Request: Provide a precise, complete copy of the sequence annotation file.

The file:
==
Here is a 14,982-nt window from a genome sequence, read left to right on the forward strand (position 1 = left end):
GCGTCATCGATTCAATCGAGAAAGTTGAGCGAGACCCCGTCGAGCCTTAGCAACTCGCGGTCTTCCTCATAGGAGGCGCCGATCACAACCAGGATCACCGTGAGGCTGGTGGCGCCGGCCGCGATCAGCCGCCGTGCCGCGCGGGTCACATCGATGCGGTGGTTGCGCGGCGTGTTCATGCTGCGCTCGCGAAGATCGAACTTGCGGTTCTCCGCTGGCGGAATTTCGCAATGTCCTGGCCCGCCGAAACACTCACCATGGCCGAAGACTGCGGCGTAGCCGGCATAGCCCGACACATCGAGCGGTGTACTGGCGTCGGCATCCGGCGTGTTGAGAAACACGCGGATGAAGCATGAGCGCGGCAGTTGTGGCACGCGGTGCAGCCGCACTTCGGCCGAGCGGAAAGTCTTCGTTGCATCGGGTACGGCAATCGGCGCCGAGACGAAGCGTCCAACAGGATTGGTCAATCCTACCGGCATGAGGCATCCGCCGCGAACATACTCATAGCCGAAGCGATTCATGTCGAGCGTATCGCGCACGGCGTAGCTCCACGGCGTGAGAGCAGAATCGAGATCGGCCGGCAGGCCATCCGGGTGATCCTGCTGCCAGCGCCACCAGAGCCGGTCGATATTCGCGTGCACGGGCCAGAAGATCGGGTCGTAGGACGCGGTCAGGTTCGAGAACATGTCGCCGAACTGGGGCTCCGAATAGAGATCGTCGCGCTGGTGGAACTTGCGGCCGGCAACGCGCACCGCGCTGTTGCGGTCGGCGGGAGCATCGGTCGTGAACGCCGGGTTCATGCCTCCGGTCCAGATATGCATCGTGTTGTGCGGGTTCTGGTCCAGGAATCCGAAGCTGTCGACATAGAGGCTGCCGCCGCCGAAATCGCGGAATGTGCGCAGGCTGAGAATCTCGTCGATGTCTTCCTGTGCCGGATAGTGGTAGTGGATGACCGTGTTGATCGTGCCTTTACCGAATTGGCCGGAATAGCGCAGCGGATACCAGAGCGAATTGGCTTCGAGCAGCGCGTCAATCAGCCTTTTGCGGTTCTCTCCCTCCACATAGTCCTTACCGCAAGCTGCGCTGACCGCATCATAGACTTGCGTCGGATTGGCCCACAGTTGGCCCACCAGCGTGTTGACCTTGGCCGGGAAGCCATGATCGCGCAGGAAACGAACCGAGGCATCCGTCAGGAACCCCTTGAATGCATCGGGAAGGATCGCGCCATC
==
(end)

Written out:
Here is a 14,982-nt window from a genome sequence, read left to right on the forward strand (position 1 = left end):
GCGTCATCGATTCAATCGAGAAAGTTGAGCGAGACCCCGTCGAGCCTTAGCAACTCGCGGTCTTCCTCATAGGAGGCGCCGATCACAACCAGGATCACCGTGAGGCTGGTGGCGCCGGCCGCGATCAGCCGCCGTGCCGCGCGGGTCACATCGATGCGGTGGTTGCGCGGCGTGTTCATGCTGCGCTCGCGAAGATCGAACTTGCGGTTCTCCGCTGGCGGAATTTCGCAATGTCCTGGCCCGCCGAAACACTCACCATGGCCGAAGACTGCGGCGTAGCCGGCATAGCCCGACACATCGAGCGGTGTACTGGCGTCGGCATCCGGCGTGTTGAGAAACACGCGGATGAAGCATGAGCGCGGCAGTTGTGGCACGCGGTGCAGCCGCACTTCGGCCGAGCGGAAAGTCTTCGTTGCATCGGGTACGGCAATCGGCGCCGAGACGAAGCGTCCAACAGGATTGGTCAATCCTACCGGCATGAGGCATCCGCCGCGAACATACTCATAGCCGAAGCGATTCATGTCGAGCGTATCGCGCACGGCGTAGCTCCACGGCGTGAGAGCAGAATCGAGATCGGCCGGCAGGCCATCCGGGTGATCCTGCTGCCAGCGCCACCAGAGCCGGTCGATATTCGCGTGCACGGGCCAGAAGATCGGGTCGTAGGACGCGGTCAGGTTCGAGAACATGTCGCCGAACTGGGGCTCCGAATAGAGATCGTCGCGCTGGTGGAACTTGCGGCCGGCAACGCGCACCGCGCTGTTGCGGTCGGCGGGAGCATCGGTCGTGAACGCCGGGTTCATGCCTCCGGTCCAGATATGCATCGTGTTGTGCGGGTTCTGGTCCAGGAATCCGAAGCTGTCGACATAGAGGCTGCCGCCGCCGAAATCGCGGAATGTGCGCAGGCTGAGAATCTCGTCGATGTCTTCCTGTGCCGGATAGTGGTAGTGGATGACCGTGTTGATCGTGCCTTTACCGAATTGGCCGGAATAGCGCAGCGGATACCAGAGCGAATTGGCTTCGAGCAGCGCGTCAATCAGCCTTTTGCGGTTCTCTCCCTCCACATAGTCCTTACCGCAAGCTGCGCTGACCGCATCATAGACTTGCGTCGGATTGGCCCACAGTTGGCCCACCAGCGTGTTGACCTTGGCCGGGAAGCCATGATCGCGCAGGAAACGAACCGAGGCATCCGTCAGGAACCCCTTGAATGCATCGGGAAGGATCGCGCCATC